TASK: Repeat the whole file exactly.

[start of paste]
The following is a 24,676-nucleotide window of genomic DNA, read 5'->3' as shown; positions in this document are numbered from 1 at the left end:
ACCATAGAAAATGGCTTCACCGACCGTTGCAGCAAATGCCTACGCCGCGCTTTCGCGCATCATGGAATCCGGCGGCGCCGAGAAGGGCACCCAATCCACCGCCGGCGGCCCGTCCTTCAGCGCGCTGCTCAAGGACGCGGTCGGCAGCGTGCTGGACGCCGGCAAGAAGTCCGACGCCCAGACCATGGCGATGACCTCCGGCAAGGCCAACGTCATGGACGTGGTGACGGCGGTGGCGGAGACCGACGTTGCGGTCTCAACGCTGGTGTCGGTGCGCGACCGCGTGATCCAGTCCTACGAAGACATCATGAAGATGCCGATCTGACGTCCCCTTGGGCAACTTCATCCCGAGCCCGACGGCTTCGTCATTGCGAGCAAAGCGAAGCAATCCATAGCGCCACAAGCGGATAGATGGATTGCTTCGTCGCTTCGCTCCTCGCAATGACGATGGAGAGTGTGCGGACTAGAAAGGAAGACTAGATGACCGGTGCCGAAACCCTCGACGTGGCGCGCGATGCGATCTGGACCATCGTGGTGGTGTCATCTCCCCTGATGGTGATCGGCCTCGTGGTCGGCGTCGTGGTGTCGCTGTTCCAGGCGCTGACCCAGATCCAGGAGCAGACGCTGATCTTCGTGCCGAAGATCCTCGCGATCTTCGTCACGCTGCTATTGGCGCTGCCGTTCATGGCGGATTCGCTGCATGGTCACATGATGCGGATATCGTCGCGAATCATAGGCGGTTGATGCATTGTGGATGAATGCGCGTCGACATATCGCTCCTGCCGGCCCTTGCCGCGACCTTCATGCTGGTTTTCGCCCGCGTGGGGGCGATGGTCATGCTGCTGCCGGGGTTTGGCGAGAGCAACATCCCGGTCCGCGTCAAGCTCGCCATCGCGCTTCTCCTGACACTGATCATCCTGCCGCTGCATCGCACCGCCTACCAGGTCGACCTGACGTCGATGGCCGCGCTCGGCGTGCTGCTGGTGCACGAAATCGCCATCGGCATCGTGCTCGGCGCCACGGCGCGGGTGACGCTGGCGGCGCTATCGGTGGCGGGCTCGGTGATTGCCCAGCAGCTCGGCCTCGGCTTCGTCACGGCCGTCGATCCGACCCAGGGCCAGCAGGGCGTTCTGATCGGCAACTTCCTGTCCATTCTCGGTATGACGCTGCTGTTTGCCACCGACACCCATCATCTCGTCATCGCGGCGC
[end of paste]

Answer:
The following is a 24,676-nucleotide window of genomic DNA, read 5'->3' as shown; positions in this document are numbered from 1 at the left end:
ACCATAGAAAATGGCTTCACCGACCGTTGCAGCAAATGCCTACGCCGCGCTTTCGCGCATCATGGAATCCGGCGGCGCCGAGAAGGGCACCCAATCCACCGCCGGCGGCCCGTCCTTCAGCGCGCTGCTCAAGGACGCGGTCGGCAGCGTGCTGGACGCCGGCAAGAAGTCCGACGCCCAGACCATGGCGATGACCTCCGGCAAGGCCAACGTCATGGACGTGGTGACGGCGGTGGCGGAGACCGACGTTGCGGTCTCAACGCTGGTGTCGGTGCGCGACCGCGTGATCCAGTCCTACGAAGACATCATGAAGATGCCGATCTGACGTCCCCTTGGGCAACTTCATCCCGAGCCCGACGGCTTCGTCATTGCGAGCAAAGCGAAGCAATCCATAGCGCCACAAGCGGATAGATGGATTGCTTCGTCGCTTCGCTCCTCGCAATGACGATGGAGAGTGTGCGGACTAGAAAGGAAGACTAGATGACCGGTGCCGAAACCCTCGACGTGGCGCGCGATGCGATCTGGACCATCGTGGTGGTGTCATCTCCCCTGATGGTGATCGGCCTCGTGGTCGGCGTCGTGGTGTCGCTGTTCCAGGCGCTGACCCAGATCCAGGAGCAGACGCTGATCTTCGTGCCGAAGATCCTCGCGATCTTCGTCACGCTGCTATTGGCGCTGCCGTTCATGGCGGATTCGCTGCATGGTCACATGATGCGGATATCGTCGCGAATCATAGGCGGTTGATGCATTGTGGATGAATGCGCGTCGACATATCGCTCCTGCCGGCCCTTGCCGCGACCTTCATGCTGGTTTTCGCCCGCGTGGGGGCGATGGTCATGCTGCTGCCGGGGTTTGGCGAGAGCAACATCCCGGTCCGCGTCAAGCTCGCCATCGCGCTTCTCCTGACACTGATCATCCTGCCGCTGCATCGCACCGCCTACCAGGTCGACCTGACGTCGATGGCCGCGCTCGGCGTGCTGCTGGTGCACGAAATCGCCATCGGCATCGTGCTCGGCGCCACGGCGCGGGTGACGCTGGCGGCGCTATCGGTGGCGGGCTCGGTGATTGCCCAGCAGCTCGGCCTCGGCTTCGTCACGGCCGTCGATCCGACCCAGGGCCAGCAGGGCGTTCTGATCGGCAACTTCCTGTCCATTCTCGGTATGACGCTGCTGTTTGCCACCGACACCCATCATCTCGTCATCGCGGCGC